Google may already be seeding second generation Glass to developers

Google Glass may not have lived up to what the gang in Mountain View envisioned, and the project may have “graduated” from Google X labs, one thing is certain, we have not seen the last of Glass.  Consumer interest in Glass was largely non-existent, due to a variety of factors, including (mis)perceptions of privacy, and that ever so nagging price tag. $1,500 for a Beta product is really a way of saying, “Seriously, don’t buy me unless you are truly dedicated.”

Those issues aside, rumors of a Google Glass 2 have been floating around for a bit, and while the consumer angle for Glass, and the Explorer Project are going to sit on the bench for a while, Google has continued to support business clients and enterprise level developers that are invested in Glass for whatever solution they are working on.

Now, it looks as though Google has been showing off early development models of Glass 2 to some of its business clients, part of the “Glass at Work” initiative that Google wants to continue to incubate. Compared to the Explorer Program, Google’s more nuanced approach this time around may allow it to re-engage with consumers further down the line.

Samsung Gear VR is in motion, and Microsoft HoloLens will be available later this year, but those are more focused, and arguably more consumer oriented, in form factor, and in price. Google’s focus on placing Glass in businesses first may prove to be the right way to introduce (again) the product in the mainstream.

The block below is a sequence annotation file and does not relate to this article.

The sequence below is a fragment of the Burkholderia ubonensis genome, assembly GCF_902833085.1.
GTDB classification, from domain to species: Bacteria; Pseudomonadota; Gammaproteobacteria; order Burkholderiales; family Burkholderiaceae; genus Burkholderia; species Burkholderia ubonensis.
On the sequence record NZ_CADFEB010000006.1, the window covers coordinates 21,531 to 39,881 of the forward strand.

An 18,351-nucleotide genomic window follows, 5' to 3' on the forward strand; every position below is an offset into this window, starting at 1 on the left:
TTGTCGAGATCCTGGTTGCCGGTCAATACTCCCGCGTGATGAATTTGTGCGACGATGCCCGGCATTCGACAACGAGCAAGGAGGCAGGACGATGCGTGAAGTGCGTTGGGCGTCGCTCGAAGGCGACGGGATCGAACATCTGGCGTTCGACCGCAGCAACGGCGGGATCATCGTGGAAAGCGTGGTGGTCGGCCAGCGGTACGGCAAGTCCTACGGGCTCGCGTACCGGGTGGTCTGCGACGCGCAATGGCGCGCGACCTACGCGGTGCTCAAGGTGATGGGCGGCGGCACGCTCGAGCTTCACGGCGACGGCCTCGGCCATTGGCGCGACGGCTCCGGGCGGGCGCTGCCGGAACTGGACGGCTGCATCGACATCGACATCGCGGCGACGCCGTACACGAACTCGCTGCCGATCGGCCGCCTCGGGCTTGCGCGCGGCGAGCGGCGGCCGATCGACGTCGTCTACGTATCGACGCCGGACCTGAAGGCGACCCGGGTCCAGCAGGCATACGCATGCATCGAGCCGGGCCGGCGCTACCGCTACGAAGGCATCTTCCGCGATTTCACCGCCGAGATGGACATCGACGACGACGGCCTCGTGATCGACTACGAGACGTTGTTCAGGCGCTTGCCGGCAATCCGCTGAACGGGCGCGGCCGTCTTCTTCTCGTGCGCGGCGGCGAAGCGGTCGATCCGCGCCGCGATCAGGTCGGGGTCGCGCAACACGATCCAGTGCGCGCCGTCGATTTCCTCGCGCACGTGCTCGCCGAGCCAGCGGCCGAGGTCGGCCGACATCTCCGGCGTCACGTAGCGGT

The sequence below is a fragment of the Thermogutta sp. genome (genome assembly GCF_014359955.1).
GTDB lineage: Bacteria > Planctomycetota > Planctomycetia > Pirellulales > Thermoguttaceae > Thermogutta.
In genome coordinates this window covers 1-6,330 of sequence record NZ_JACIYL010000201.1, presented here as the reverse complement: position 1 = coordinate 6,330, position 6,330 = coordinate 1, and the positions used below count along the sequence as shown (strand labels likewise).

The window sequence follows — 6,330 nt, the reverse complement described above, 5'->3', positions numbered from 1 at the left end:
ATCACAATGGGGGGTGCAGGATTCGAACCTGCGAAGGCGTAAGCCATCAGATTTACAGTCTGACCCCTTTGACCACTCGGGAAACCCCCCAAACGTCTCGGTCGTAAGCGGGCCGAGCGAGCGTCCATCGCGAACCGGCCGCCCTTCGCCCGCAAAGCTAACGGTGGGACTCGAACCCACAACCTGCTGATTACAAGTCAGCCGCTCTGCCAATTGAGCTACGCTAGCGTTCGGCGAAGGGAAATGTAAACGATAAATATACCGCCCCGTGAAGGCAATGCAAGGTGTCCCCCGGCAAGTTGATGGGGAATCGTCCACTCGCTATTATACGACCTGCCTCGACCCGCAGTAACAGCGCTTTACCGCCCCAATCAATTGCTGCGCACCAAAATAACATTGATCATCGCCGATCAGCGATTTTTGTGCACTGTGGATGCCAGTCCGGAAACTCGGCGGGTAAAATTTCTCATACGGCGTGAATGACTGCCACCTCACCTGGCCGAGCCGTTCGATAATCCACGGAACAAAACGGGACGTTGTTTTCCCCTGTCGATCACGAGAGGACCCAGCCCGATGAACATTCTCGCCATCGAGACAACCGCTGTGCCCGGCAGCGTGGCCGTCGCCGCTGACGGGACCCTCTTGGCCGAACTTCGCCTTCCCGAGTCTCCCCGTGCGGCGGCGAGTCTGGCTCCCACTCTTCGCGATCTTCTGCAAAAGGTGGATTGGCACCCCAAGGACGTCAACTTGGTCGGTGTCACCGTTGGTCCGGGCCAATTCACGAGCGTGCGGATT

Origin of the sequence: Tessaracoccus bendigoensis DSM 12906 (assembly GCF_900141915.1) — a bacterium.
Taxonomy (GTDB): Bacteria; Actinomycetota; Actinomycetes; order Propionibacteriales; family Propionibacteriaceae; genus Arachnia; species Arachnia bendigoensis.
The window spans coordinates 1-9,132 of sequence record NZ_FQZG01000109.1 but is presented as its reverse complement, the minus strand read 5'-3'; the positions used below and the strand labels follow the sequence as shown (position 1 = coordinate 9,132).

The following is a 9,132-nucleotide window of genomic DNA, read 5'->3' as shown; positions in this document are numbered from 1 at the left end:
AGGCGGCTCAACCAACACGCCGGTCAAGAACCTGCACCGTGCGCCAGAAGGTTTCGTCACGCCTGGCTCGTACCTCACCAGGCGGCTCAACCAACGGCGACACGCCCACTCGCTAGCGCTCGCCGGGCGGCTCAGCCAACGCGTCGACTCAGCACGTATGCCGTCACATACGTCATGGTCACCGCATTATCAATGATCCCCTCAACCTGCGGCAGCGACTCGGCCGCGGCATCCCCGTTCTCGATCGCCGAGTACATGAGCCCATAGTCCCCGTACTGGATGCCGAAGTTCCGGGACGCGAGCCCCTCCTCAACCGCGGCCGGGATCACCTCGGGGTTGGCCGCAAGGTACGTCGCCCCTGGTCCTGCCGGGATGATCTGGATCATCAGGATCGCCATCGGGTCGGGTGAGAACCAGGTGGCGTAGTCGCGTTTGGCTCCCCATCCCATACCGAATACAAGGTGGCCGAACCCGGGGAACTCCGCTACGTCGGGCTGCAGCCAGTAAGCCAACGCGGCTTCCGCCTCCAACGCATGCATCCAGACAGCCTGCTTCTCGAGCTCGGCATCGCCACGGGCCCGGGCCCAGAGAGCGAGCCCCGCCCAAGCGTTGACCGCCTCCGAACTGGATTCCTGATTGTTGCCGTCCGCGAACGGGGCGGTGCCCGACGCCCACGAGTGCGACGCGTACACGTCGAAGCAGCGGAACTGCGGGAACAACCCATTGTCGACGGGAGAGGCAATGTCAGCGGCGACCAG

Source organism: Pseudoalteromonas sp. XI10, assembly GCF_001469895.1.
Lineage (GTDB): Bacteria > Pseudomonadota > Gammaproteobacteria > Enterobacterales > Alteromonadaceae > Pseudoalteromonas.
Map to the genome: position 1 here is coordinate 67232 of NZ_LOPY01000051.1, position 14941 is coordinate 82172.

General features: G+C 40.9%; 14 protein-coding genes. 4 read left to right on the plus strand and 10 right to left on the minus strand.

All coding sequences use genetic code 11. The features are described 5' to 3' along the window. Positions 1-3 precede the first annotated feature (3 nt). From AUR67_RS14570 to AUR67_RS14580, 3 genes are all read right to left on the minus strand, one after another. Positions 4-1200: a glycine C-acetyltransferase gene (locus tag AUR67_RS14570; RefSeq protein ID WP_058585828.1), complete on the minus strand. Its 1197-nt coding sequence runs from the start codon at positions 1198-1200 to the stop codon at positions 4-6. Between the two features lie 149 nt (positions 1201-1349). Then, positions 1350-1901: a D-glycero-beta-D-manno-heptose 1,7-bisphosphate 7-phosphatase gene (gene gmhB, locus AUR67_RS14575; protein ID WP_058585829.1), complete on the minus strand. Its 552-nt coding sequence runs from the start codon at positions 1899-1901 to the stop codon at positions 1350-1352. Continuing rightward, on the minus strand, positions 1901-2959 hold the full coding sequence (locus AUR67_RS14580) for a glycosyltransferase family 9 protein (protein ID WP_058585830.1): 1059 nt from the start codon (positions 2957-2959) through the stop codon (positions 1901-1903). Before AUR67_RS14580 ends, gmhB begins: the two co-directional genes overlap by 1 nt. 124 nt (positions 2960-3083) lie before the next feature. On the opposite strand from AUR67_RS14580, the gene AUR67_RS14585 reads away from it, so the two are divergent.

via: BGR



1. Sniggly

Posts: 7305; Member since: Dec 05, 2009

I'm glad that Google isn't giving up on Glass. It's a great idea if they can find a proper execution for it. The tech gets closer and closer to making wearable computers a reality every time it's tried.

2. Scott93274

Posts: 6042; Member since: Aug 06, 2013

They need to make it so that it's something that you attach to an existing pair of traditional glasses. I think Sony did this (though it may have been Samsung, I din't really recall) and it looked so much better and didn't stick out like a sore thumb.

3. elitewolverine

Posts: 5192; Member since: Oct 28, 2013

HoloLens is more consumer orientated? The first thing they choose to show on stage was ability to 3d model and 3d print. Not to mention the office bit nor the 3d modeling for a bike bit. Seriously PA wth

4. dirtydirty00

Posts: 428; Member since: Jan 21, 2011

i have glass. it was a good idea and worked decently. the problem was limitations that were imposed on it such as # of contacts etc. i wanted to use it at work with PDF support as a viewer but that wasnt supported. the biggest problem unfortunately was the appearance. it was hard not to be self conscious while wearing glass. i never wore it without the sunglass attachment. i did like using it for golf. it was a nice little device always in view telling me the yardage on the hole and keeping score.

Latest Stories

This copy is for your personal, non-commercial use only. You can order presentation-ready copies for distribution to your colleagues, clients or customers at or use the Reprints & Permissions tool that appears at the bottom of each web page. Visit for samples and additional information.
FCC OKs Cingular's purchase of AT&T Wireless